Printer Friendly


This might not be the first time you've read my name in the pages of SUCCESS. My co-worker Jesus Jimenez, a gifted writer and fellow frustrated Texas Rangers fan, included me in his article last year about everyday mentors. I was flattered as he talked about how I was respected around the office.

I'd never thought too deeply about respect or being respected. Respecting others was automatic, just another of the social mores my parents instilled in me and my siblings. But then I remembered one particular incident from my youth.

I was in fifth grade when I learned a lesson that stays with me. I come from a family of nine kids, and for most of my childhood, I shared a cramped bedroom with two of my older brothers. It wasn't unusual for us to fight over trivial things. Mostly words and shoves were exchanged rather than punches.

What started this particular dust-up, I don't recall. The incident is fuzzy and blends in with a bunch of others, but I know it ended in a minor injury to my brother and a grounding for me. I also received a Dad-assigned essay on respect.

So on the walk home from school the next day, I sat down at the corner of Highgrove and Lakemont with my best friend Bevan Sharpless and wrote the essay. I don't remember all that I wrote. Most of it was probably trying to justify my actions. But three pages of large cursive writing later, I came to a conclusion: Respect started within me.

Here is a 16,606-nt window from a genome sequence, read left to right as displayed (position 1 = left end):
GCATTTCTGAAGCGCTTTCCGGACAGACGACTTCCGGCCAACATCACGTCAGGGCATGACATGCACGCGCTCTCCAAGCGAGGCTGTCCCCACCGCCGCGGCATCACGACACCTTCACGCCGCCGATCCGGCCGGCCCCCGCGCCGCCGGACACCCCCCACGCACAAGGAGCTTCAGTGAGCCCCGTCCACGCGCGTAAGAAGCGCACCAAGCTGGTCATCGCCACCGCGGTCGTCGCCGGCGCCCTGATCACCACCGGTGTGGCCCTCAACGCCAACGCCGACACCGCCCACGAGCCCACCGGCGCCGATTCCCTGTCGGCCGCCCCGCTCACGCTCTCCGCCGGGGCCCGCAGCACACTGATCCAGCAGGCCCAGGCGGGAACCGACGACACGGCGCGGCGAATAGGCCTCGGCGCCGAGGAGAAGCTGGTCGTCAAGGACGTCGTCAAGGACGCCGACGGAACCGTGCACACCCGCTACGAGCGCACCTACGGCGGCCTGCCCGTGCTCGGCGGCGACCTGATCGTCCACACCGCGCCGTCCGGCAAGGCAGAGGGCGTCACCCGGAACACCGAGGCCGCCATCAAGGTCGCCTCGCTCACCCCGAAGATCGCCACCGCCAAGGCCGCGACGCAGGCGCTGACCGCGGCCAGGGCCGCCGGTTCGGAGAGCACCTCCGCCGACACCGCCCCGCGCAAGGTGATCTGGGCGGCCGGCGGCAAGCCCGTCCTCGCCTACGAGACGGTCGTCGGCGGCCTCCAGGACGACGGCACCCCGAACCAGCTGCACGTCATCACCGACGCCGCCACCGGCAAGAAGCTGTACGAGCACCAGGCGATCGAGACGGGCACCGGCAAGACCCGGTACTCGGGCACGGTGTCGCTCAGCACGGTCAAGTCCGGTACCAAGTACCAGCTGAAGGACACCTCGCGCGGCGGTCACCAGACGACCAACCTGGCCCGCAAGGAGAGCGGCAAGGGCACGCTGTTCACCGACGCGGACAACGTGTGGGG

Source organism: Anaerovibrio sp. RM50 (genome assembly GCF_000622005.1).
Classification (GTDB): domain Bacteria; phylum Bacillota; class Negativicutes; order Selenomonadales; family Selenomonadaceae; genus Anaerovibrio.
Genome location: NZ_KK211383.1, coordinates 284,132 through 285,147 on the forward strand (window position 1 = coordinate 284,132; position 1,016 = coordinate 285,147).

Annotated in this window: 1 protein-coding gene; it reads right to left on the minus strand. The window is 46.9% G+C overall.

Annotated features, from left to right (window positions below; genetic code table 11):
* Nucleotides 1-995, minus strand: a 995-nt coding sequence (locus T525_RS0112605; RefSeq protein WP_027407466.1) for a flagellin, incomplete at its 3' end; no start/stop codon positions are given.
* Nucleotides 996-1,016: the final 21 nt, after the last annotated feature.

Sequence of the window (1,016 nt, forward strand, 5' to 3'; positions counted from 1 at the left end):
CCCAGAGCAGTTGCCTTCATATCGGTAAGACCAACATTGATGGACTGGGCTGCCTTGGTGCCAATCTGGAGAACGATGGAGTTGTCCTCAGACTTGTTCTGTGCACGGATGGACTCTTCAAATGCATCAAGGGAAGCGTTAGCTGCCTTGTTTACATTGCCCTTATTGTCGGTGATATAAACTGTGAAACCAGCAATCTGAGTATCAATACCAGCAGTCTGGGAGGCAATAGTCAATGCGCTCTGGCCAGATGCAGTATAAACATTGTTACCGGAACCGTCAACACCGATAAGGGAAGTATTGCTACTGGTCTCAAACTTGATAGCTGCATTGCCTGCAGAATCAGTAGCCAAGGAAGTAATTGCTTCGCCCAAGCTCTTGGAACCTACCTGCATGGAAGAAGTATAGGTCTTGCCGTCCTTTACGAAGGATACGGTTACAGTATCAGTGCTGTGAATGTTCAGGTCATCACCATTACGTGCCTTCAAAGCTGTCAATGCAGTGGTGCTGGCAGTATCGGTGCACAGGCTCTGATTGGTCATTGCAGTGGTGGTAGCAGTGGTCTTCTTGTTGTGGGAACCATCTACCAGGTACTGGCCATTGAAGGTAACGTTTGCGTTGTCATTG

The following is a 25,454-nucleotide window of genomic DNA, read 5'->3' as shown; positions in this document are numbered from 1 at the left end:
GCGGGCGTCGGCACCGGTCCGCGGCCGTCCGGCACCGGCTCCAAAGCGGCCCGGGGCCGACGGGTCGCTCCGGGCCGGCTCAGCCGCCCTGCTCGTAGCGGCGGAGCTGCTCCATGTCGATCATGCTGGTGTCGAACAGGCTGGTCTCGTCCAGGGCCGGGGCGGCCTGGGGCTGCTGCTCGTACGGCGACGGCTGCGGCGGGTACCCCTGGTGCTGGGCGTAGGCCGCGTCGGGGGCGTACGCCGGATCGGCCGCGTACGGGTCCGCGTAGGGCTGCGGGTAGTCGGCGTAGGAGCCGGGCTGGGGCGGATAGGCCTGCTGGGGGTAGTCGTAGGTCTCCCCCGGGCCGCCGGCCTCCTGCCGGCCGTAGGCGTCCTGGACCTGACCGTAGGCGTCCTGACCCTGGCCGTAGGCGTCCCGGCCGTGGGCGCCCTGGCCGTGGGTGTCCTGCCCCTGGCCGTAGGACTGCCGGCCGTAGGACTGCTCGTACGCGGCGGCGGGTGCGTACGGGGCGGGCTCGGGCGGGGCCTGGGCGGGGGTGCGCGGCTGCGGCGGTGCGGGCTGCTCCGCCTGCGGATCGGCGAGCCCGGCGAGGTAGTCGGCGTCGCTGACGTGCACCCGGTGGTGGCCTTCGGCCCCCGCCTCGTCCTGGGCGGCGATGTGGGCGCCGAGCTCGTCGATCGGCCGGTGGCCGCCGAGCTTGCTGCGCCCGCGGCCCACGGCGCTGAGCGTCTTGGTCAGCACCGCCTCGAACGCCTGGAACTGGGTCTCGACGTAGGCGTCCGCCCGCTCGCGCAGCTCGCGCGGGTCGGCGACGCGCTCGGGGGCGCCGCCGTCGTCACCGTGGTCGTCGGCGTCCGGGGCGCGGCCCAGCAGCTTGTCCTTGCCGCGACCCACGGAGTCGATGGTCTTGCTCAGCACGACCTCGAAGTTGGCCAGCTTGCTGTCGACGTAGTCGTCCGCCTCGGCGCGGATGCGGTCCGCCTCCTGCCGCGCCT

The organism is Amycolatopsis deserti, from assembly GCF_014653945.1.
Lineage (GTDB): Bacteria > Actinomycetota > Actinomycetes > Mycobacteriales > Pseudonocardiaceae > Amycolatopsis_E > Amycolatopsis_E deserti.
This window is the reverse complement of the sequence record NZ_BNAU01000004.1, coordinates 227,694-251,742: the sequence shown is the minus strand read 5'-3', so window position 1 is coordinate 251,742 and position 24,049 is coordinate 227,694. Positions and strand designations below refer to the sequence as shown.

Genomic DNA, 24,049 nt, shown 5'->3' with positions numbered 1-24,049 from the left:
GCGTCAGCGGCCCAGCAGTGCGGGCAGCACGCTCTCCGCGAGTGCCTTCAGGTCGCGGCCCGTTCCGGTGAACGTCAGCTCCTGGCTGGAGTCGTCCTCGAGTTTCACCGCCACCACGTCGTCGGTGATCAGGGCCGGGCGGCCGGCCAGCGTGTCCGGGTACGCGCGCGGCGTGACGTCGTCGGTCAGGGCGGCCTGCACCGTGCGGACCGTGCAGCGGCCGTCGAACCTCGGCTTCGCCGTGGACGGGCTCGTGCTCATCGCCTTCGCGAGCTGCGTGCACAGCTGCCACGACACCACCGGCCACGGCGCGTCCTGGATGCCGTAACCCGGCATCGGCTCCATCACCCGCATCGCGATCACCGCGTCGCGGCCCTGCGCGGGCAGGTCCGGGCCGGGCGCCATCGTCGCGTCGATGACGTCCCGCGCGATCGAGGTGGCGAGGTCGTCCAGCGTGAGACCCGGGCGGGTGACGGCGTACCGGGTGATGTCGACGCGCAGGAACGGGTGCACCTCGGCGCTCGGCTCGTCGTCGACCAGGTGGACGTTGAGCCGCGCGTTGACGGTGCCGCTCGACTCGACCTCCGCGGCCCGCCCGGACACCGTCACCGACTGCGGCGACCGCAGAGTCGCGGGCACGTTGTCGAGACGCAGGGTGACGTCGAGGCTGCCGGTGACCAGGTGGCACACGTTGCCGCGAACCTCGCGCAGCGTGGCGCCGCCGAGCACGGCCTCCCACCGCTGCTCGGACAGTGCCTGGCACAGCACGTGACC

Of course, the concept of self-respect was still hard to wrap my 11-year-old head around. But I understood honesty, good manners and the need to take responsibility for my actions, all basic principles of self-respect. It's said that if you don't respect yourself, it'll be more difficult for you to respect others.

I turned in my essay to Dad and apologized to my brother. And while there have been disagreements between us over the years, there is still undeniable respect for one another.

So when it comes to respect, think of it less as Aretha Franklin demanding "R-E-S-P-E-C-T" and more The Staple Singers advising to "Respect Yourself."

Hugh Murphy

Product Marketing & Development Manager

COPYRIGHT 2018 R & L Publishing, Ltd. (dba SUCCESS Media)
No portion of this article can be reproduced without the express written permission from the copyright holder.
Copyright 2018 Gale, Cengage Learning. All rights reserved.

Article Details
Printer friendly Cite/link Email Feedback
Author:Murphy, Hugh
Date:Feb 1, 2018
Previous Article:PAY IT FORWARD.

Terms of use | Privacy policy | Copyright © 2019 Farlex, Inc. | Feedback | For webmasters